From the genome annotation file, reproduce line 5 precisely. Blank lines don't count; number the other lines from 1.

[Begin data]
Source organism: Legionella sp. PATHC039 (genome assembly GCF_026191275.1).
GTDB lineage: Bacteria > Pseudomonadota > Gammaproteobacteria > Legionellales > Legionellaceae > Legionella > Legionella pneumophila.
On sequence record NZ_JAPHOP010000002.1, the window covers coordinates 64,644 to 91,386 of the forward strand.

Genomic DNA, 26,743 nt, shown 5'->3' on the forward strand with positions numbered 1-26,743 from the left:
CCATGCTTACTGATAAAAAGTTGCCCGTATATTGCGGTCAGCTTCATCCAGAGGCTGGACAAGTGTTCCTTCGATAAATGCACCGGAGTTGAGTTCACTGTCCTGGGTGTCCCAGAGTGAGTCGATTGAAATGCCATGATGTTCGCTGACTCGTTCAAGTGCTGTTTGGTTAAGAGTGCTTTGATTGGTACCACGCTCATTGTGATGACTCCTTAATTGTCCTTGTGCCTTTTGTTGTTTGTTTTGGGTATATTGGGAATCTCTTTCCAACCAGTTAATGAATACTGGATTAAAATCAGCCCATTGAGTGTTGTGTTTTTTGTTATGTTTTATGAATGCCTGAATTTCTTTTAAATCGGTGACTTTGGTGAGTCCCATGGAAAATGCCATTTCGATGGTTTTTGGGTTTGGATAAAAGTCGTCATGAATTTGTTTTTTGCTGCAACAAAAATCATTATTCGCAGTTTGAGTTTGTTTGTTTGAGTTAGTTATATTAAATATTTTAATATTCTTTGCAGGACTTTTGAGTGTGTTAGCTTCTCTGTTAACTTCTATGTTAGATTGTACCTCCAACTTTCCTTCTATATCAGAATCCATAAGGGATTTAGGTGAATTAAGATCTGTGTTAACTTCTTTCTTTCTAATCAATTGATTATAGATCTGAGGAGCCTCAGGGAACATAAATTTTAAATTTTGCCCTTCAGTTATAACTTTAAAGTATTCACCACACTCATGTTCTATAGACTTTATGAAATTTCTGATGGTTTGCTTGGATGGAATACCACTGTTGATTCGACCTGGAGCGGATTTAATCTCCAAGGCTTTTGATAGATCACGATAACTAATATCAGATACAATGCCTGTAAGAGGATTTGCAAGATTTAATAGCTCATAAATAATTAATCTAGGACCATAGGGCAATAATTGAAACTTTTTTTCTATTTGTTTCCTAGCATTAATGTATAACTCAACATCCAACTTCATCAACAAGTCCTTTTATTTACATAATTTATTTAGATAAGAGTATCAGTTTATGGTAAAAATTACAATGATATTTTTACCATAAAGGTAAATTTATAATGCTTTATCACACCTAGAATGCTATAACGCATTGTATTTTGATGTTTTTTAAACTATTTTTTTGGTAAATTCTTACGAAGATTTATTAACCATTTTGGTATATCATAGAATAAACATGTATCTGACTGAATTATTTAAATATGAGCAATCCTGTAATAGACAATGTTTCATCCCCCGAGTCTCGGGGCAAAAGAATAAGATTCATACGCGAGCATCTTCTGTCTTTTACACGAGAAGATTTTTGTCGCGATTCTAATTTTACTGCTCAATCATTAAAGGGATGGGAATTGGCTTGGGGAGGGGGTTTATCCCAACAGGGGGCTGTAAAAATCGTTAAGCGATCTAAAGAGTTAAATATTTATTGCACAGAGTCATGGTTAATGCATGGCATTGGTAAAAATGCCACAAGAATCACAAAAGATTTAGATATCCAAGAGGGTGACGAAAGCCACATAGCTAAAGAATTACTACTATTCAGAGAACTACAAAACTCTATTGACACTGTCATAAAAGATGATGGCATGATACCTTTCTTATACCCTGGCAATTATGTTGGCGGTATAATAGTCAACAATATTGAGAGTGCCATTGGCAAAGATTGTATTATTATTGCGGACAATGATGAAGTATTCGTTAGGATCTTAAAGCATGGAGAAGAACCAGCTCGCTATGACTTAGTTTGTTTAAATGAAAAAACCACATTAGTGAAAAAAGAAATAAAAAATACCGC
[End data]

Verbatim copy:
CCATGCTTACTGATAAAAAGTTGCCCGTATATTGCGGTCAGCTTCATCCAGAGGCTGGACAAGTGTTCCTTCGATAAATGCACCGGAGTTGAGTTCACTGTCCTGGGTGTCCCAGAGTGAGTCGATTGAAATGCCATGATGTTCGCTGACTCGTTCAAGTGCTGTTTGGTTAAGAGTGCTTTGATTGGTACCACGCTCATTGTGATGACTCCTTAATTGTCCTTGTGCCTTTTGTTGTTTGTTTTGGGTATATTGGGAATCTCTTTCCAACCAGTTAATGAATACTGGATTAAAATCAGCCCATTGAGTGTTGTGTTTTTTGTTATGTTTTATGAATGCCTGAATTTCTTTTAAATCGGTGACTTTGGTGAGTCCCATGGAAAATGCCATTTCGATGGTTTTTGGGTTTGGATAAAAGTCGTCATGAATTTGTTTTTTGCTGCAACAAAAATCATTATTCGCAGTTTGAGTTTGTTTGTTTGAGTTAGTTATATTAAATATTTTAATATTCTTTGCAGGACTTTTGAGTGTGTTAGCTTCTCTGTTAACTTCTATGTTAGATTGTACCTCCAACTTTCCTTCTATATCAGAATCCATAAGGGATTTAGGTGAATTAAGATCTGTGTTAACTTCTTTCTTTCTAATCAATTGATTATAGATCTGAGGAGCCTCAGGGAACATAAATTTTAAATTTTGCCCTTCAGTTATAACTTTAAAGTATTCACCACACTCATGTTCTATAGACTTTATGAAATTTCTGATGGTTTGCTTGGATGGAATACCACTGTTGATTCGACCTGGAGCGGATTTAATCTCCAAGGCTTTTGATAGATCACGATAACTAATATCAGATACAATGCCTGTAAGAGGATTTGCAAGATTTAATAGCTCATAAATAATTAATCTAGGACCATAGGGCAATAATTGAAACTTTTTTTCTATTTGTTTCCTAGCATTAATGTATAACTCAACATCCAACTTCATCAACAAGTCCTTTTATTTACATAATTTATTTAGATAAGAGTATCAGTTTATGGTAAAAATTACAATGATATTTTTACCATAAAGGTAAATTTATAATGCTTTATCACACCTAGAATGCTATAACGCATTGTATTTTGATGTTTTTTAAACTATTTTTTTGGTAAATTCTTACGAAGATTTATTAACCATTTTGGTATATCATAGAATAAACATGTATCTGACTGAATTATTTAAATATGAGCAATCCTGTAATAGACAATGTTTCATCCCCCGAGTCTCGGGGCAAAAGAATAAGATTCATACGCGAGCATCTTCTGTCTTTTACACGAGAAGATTTTTGTCGCGATTCTAATTTTACTGCTCAATCATTAAAGGGATGGGAATTGGCTTGGGGAGGGGGTTTATCCCAACAGGGGGCTGTAAAAATCGTTAAGCGATCTAAAGAGTTAAATATTTATTGCACAGAGTCATGGTTAATGCATGGCATTGGTAAAAATGCCACAAGAATCACAAAAGATTTAGATATCCAAGAGGGTGACGAAAGCCACATAGCTAAAGAATTACTACTATTCAGAGAACTACAAAACTCTATTGACACTGTCATAAAAGATGATGGCATGATACCTTTCTTATACCCTGGCAATTATGTTGGCGGTATAATAGTCAACAATATTGAGAGTGCCATTGGCAAAGATTGTATTATTATTGCGGACAATGATGAAGTATTCGTTAGGATCTTAAAGCATGGAGAAGAACCAGCTCGCTATGACTTAGTTTGTTTAAATGAAAAAACCACATTAGTGAAAAAAGAAATAAAAAATACCGC